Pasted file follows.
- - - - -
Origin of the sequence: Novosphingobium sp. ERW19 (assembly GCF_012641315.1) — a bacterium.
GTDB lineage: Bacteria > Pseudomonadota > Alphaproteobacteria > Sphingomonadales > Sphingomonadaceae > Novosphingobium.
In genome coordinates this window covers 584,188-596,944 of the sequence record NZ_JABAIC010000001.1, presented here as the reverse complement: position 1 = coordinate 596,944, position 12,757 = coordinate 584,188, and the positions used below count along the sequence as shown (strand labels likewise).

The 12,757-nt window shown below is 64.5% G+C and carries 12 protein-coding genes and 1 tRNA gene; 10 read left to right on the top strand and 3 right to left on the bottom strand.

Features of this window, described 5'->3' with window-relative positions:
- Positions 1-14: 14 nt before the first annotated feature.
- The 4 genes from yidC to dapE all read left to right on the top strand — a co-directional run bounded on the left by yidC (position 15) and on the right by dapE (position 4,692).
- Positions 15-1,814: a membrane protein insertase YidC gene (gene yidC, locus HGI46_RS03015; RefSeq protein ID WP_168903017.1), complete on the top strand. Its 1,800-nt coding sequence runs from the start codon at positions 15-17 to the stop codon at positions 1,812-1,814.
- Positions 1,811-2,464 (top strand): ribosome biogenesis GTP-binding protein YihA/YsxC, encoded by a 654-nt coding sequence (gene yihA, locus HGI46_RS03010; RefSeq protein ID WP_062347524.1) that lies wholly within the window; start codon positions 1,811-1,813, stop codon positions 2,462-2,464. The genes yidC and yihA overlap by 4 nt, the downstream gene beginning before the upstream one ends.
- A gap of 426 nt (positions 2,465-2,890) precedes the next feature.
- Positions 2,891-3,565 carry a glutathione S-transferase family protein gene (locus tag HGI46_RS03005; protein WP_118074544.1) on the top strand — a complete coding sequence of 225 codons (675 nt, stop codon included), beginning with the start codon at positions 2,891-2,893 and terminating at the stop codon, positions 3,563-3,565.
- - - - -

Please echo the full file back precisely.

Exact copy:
Origin of the sequence: Novosphingobium sp. ERW19 (assembly GCF_012641315.1) — a bacterium.
GTDB lineage: Bacteria > Pseudomonadota > Alphaproteobacteria > Sphingomonadales > Sphingomonadaceae > Novosphingobium.
In genome coordinates this window covers 584,188-596,944 of the sequence record NZ_JABAIC010000001.1, presented here as the reverse complement: position 1 = coordinate 596,944, position 12,757 = coordinate 584,188, and the positions used below count along the sequence as shown (strand labels likewise).

The 12,757-nt window shown below is 64.5% G+C and carries 12 protein-coding genes and 1 tRNA gene; 10 read left to right on the top strand and 3 right to left on the bottom strand.

Features of this window, described 5'->3' with window-relative positions:
- Positions 1-14: 14 nt before the first annotated feature.
- The 4 genes from yidC to dapE all read left to right on the top strand — a co-directional run bounded on the left by yidC (position 15) and on the right by dapE (position 4,692).
- Positions 15-1,814: a membrane protein insertase YidC gene (gene yidC, locus HGI46_RS03015; RefSeq protein ID WP_168903017.1), complete on the top strand. Its 1,800-nt coding sequence runs from the start codon at positions 15-17 to the stop codon at positions 1,812-1,814.
- Positions 1,811-2,464 (top strand): ribosome biogenesis GTP-binding protein YihA/YsxC, encoded by a 654-nt coding sequence (gene yihA, locus HGI46_RS03010; RefSeq protein ID WP_062347524.1) that lies wholly within the window; start codon positions 1,811-1,813, stop codon positions 2,462-2,464. The genes yidC and yihA overlap by 4 nt, the downstream gene beginning before the upstream one ends.
- A gap of 426 nt (positions 2,465-2,890) precedes the next feature.
- Positions 2,891-3,565 carry a glutathione S-transferase family protein gene (locus tag HGI46_RS03005; protein WP_118074544.1) on the top strand — a complete coding sequence of 225 codons (675 nt, stop codon included), beginning with the start codon at positions 2,891-2,893 and terminating at the stop codon, positions 3,563-3,565.